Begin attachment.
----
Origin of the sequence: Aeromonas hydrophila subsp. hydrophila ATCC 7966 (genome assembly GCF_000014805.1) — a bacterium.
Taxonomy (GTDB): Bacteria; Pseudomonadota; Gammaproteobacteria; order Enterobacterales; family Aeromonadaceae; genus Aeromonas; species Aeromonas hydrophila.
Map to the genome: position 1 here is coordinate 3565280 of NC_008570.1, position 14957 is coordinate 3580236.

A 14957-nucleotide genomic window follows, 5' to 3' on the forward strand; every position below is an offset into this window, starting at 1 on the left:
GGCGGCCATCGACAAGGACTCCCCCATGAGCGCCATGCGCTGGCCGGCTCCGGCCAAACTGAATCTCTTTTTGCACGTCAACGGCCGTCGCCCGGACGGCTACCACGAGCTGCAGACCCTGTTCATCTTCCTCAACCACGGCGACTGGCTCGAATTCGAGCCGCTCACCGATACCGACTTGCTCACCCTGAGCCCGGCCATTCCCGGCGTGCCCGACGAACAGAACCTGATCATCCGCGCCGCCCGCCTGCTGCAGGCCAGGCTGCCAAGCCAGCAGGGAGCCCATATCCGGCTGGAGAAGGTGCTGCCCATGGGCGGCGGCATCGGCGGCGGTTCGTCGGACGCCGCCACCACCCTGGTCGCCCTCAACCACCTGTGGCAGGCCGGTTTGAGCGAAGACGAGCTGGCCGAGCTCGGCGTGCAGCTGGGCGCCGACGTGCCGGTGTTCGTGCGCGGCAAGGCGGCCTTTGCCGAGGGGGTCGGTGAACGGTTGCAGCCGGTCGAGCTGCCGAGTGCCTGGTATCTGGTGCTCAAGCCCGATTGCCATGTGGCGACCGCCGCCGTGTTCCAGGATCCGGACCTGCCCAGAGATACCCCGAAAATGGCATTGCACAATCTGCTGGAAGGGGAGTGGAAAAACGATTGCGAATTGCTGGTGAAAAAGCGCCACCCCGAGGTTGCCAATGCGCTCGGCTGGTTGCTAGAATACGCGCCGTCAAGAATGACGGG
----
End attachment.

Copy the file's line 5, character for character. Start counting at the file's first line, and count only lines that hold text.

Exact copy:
GGCGGCCATCGACAAGGACTCCCCCATGAGCGCCATGCGCTGGCCGGCTCCGGCCAAACTGAATCTCTTTTTGCACGTCAACGGCCGTCGCCCGGACGGCTACCACGAGCTGCAGACCCTGTTCATCTTCCTCAACCACGGCGACTGGCTCGAATTCGAGCCGCTCACCGATACCGACTTGCTCACCCTGAGCCCGGCCATTCCCGGCGTGCCCGACGAACAGAACCTGATCATCCGCGCCGCCCGCCTGCTGCAGGCCAGGCTGCCAAGCCAGCAGGGAGCCCATATCCGGCTGGAGAAGGTGCTGCCCATGGGCGGCGGCATCGGCGGCGGTTCGTCGGACGCCGCCACCACCCTGGTCGCCCTCAACCACCTGTGGCAGGCCGGTTTGAGCGAAGACGAGCTGGCCGAGCTCGGCGTGCAGCTGGGCGCCGACGTGCCGGTGTTCGTGCGCGGCAAGGCGGCCTTTGCCGAGGGGGTCGGTGAACGGTTGCAGCCGGTCGAGCTGCCGAGTGCCTGGTATCTGGTGCTCAAGCCCGATTGCCATGTGGCGACCGCCGCCGTGTTCCAGGATCCGGACCTGCCCAGAGATACCCCGAAAATGGCATTGCACAATCTGCTGGAAGGGGAGTGGAAAAACGATTGCGAATTGCTGGTGAAAAAGCGCCACCCCGAGGTTGCCAATGCGCTCGGCTGGTTGCTAGAATACGCGCCGTCAAGAATGACGGG